Below is an After Action Review from one of my Students in the November 7-8 Rural Buddy Team Essentials Course. The class was blessed with great weather and some great people in attendance. I know there is some networking being done as a result of people that met at the class, and that is one of the big advantages of meeting in this type of “Meat Space” environment.
Going into the RBTEC course, I wasn’t exactly sure what to expect. My experience was mostly limited to indoor/stationary target shooting with a minimal amount of outdoor/movement shooting.
The initial section of the course began with JC teaching some of the core principles and fundamentals of small unit tactics. He was able to convey it in a way that was easily understandable for a non-MIL / LEO such as myself.
The next section consisted of fieldwork where we practiced the techniques for covering terrain while maintaining cover or concealment. This included low crawl, high crawl and burst (Rush). This may seem intuitive but there are subtleties that help you move more efficiently and safely.
From there we progressed to conducting a proper patrol. We worked in both two and four man teams. We covered proper hand signals and how to cross a potentially dangerous area.
Once we got deep into the woods, it honestly felt like I was doing a real life patrol in an uncertain environment. During the patrol, we got to experience a simulated ambush by the other members of the group. Although blanks were used, it had a very realistic feel to me.
This is especially true if you have never had a gun pointed in your direction and simultaneously heard a bang. This helped break the ice for training that occurred later that day.
During the initial patrol is when I got to first experience the vastness and scenery of Echo Valley Training Center. It is quite a venue and I only got to see a subset of it. I would really like to do future training and see the rest of the facility.
After returning to camp for lunch, we got the opportunity to have a more advanced training scenario. We got to compete against a civilian training group that has worked together for years under the tutelage of a former military infantry NCO.
The real interesting part was that we got to use a laser-based training
system that interfaces with real AR15s and blank 556 ammo. This took the overall experience to another level. We were able to face-off directly with their unit and compete in split squads too. We got to experience more advanced ambush techniques by a well trained unit.
Although we were overwhelmed by them in a direct face-off, it was a great experience, something to build off and a ton of fun. We ran through ambush scenarios in both daytime and nighttime. During the final ambush, we got to be the aggressor and it felt great. After the training exercise, we had dinner and called it a night. For me, being able to do some light camping was a bonus too.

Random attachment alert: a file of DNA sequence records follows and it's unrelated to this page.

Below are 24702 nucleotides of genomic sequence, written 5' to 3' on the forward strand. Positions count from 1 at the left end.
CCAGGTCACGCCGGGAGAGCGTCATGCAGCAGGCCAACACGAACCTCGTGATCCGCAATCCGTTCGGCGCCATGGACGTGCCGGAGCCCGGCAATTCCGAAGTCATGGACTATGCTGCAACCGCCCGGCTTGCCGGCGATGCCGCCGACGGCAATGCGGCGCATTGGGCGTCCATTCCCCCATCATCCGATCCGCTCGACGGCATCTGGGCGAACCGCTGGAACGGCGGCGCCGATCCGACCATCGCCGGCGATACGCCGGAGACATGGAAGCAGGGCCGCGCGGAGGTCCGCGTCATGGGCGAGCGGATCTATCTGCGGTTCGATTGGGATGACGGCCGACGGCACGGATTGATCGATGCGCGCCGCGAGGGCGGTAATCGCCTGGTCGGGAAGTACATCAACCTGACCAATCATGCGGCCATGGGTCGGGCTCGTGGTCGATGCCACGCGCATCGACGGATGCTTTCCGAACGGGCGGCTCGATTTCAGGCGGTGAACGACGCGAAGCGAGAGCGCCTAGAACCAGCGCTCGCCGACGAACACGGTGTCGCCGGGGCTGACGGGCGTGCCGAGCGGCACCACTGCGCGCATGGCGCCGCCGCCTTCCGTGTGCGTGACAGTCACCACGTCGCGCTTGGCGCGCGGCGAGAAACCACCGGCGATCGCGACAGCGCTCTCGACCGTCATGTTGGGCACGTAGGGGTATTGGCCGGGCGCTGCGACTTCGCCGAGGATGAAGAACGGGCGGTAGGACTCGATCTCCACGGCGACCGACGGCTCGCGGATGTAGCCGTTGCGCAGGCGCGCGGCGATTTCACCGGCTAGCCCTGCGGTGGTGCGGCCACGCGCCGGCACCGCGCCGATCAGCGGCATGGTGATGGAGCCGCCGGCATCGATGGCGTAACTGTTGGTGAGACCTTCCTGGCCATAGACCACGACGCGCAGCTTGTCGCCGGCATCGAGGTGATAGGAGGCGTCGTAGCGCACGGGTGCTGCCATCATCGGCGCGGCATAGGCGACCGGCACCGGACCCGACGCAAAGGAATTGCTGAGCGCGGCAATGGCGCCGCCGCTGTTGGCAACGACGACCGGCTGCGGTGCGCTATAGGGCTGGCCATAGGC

The final day exercise was a live fire session in the “jungle lanes”. This is where we got to apply the skills we learned earlier in the class. My training partner and myself ran as a two man buddy team. This involved utilizing the proper commands, moving and shooting.
This is a skill that is pretty difficult to perform when there is live fire, difficulty hearing and traversing woodlands terrain. In the realm of shooting, it is the most exciting thing that I have ever done.
It can be a little bit intimidating going into any firearms training course where you have to perform in front of experienced MIL / LEO. JC is a great instructor and very friendly guy which helped calm the nerves. I feel that having an instructor with the right temperament is more conducive
to learning. This is especially true for less experienced students, which results in getting more benefit out of the course.
I have done quite a bit of research looking for tactical classes from both local and national instructors. You will be hard pressed to find a course that teaches small unit tactics anywhere. If you live in the Mid-Atlantic states plus the surrounding ones, it is a no brainer from a travel standpoint.
Considering the novel content of the course and the quality of instruction, it is still worth traveling across country. Overall, I highly recommend the course and look forward to the opportunity to do the next level of the course.
Thanks for the kind words BW, I’m glad to have made your acquaintance. The next RBTEC is January 16-17, 2021 (that’s right, the weekend before the inauguration). Hope to see you there.
"Parata Vivere"-Live Prepared.